Playstation, Xbox and the rest have a vital role in helping under-represented people form a sense of themselves. But is the industry doing enough?
When Katie Stone Perez’s daughter first tried to ride a two-wheel bicycle, the little girl took her Super Mario plush toy and put him in the basket on the front of the handle bars. Intrigued, Katie asked why the little plumber toy had to accompany her on the ride. “Because he taught me to never give up,” her daughter said.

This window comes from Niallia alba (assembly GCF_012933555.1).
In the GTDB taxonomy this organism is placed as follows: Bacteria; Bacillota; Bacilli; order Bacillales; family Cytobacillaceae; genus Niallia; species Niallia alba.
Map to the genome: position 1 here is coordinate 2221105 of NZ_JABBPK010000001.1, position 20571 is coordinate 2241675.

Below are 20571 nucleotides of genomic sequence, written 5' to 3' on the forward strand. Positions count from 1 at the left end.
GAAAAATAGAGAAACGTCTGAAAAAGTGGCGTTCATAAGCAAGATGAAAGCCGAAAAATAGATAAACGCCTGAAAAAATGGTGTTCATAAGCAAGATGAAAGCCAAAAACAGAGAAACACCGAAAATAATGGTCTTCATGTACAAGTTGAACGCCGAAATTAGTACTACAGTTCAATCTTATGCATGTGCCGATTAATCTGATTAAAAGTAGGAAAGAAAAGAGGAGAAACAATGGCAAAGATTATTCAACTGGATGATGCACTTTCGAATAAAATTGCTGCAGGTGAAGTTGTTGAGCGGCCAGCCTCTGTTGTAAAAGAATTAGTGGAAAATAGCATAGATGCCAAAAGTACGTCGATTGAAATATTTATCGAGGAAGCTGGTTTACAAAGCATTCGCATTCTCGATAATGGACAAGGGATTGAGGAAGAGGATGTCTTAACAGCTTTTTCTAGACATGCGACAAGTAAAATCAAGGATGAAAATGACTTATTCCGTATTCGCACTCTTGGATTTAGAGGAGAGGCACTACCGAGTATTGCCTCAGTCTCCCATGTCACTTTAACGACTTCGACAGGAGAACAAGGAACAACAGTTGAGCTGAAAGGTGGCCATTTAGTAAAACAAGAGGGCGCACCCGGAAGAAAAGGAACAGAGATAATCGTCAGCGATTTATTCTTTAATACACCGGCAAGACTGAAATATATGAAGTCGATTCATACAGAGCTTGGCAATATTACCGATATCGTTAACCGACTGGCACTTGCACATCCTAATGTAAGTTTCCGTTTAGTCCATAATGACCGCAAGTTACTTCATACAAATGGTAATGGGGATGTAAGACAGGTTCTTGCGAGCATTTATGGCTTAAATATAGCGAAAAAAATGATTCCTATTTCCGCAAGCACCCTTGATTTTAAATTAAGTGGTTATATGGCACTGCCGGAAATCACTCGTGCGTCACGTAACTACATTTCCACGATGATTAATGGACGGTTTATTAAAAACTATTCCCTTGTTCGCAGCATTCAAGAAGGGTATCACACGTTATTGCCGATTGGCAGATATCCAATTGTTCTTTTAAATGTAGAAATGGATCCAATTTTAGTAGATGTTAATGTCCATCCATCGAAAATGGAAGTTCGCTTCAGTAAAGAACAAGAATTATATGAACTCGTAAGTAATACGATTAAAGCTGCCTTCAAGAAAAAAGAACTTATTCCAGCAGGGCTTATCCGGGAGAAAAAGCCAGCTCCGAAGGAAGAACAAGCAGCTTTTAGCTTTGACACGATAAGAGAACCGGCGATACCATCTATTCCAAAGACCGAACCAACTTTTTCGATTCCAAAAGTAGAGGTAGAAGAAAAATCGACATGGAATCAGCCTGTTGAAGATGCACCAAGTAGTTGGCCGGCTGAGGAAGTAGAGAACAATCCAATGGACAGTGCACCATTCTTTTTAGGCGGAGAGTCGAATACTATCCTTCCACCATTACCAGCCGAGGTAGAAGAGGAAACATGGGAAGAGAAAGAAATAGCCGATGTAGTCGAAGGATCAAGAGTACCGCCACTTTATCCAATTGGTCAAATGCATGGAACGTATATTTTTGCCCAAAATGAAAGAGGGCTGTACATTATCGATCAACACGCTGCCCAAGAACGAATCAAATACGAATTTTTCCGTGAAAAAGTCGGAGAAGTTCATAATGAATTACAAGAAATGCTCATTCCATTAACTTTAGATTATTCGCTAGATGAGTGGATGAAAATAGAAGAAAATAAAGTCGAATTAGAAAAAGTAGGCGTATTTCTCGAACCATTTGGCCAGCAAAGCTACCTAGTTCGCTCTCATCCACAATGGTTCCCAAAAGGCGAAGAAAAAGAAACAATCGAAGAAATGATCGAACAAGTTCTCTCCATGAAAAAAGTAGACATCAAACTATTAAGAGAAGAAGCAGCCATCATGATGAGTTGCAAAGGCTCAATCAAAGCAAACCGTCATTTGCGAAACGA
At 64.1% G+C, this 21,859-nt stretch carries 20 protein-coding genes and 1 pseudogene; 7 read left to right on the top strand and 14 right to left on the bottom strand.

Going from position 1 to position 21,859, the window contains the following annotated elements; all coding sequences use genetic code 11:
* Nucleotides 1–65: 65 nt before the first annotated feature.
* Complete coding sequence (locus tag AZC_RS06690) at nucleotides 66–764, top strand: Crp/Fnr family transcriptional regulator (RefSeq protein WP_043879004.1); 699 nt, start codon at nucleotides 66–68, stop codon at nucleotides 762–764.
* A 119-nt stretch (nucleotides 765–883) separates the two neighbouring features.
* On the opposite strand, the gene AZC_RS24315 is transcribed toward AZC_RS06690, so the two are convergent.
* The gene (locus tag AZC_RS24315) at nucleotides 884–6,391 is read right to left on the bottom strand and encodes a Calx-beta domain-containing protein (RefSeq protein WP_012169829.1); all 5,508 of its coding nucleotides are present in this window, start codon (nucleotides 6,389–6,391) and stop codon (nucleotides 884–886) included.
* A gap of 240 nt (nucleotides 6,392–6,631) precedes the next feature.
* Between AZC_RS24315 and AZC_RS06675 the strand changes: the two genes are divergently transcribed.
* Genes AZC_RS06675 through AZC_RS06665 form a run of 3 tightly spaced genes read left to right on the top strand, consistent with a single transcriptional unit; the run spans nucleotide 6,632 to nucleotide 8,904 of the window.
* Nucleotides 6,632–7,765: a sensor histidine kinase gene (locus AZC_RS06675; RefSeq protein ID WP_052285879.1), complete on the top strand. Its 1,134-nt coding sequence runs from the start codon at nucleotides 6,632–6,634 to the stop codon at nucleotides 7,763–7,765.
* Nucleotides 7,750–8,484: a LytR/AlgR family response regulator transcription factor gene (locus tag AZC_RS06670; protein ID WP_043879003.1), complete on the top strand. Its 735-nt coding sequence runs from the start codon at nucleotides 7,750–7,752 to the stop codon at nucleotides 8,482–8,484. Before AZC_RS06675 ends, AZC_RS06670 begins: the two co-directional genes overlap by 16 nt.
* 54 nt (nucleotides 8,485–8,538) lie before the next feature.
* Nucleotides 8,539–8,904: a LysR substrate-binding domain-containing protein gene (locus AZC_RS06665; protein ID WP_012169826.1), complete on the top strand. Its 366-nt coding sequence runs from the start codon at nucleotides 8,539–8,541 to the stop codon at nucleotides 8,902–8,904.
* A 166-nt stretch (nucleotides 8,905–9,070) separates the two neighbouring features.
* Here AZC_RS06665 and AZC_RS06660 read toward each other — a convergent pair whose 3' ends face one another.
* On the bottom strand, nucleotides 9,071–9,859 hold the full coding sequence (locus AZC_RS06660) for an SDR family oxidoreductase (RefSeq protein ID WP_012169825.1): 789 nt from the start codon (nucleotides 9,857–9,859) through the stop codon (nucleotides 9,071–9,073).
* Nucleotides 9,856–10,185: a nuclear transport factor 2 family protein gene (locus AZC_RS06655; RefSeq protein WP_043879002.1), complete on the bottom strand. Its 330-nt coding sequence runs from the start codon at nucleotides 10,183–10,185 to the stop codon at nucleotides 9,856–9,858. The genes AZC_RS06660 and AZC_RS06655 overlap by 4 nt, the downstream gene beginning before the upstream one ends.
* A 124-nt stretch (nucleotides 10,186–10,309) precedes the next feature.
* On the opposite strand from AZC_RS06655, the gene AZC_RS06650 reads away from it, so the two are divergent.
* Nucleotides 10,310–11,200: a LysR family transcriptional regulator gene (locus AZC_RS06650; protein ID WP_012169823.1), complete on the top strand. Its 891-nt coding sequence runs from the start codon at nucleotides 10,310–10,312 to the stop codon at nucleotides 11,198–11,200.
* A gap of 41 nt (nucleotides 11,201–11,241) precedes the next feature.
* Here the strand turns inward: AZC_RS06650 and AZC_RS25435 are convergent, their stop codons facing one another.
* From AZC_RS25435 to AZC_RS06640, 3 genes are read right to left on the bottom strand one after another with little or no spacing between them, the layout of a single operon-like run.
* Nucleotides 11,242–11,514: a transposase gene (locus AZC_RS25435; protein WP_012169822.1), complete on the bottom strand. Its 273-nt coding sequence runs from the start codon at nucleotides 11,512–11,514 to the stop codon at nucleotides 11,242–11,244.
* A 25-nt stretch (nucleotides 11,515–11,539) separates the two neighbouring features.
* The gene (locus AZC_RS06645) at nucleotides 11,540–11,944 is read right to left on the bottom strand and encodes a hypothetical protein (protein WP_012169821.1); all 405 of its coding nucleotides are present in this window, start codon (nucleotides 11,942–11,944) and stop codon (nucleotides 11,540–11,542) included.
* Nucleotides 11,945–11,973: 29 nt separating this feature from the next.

Perez knows a thing or two about the power of video games as a reflective, empowering and emotional influence in the lives of players. While working as the senior program manager for Microsoft’s ID@Xbox program, which seeks to support independent development on the console, she worked closely with Kenny Roy, creator of forthcoming puzzle platformer I, Hope. Aimed at children affected by cancer, it’s the story of a girl who must help defend her island home against a mysterious sickness. Perez also supported the launch of We Love Chicago, a narrative game about multiracial communities living in the city’s urban areas, and right now, she’s helping out at the Xbox-sponsored Girls Make Games, a three-week summer camp dedicated to teaching young women how to code and create video games. “Diversity within the games industry is incredibly important to me,” she says. “I think we need to back away from this focus on one type of consumer or one type of developer – some of my favourite gaming experiences come from really diverse creators.”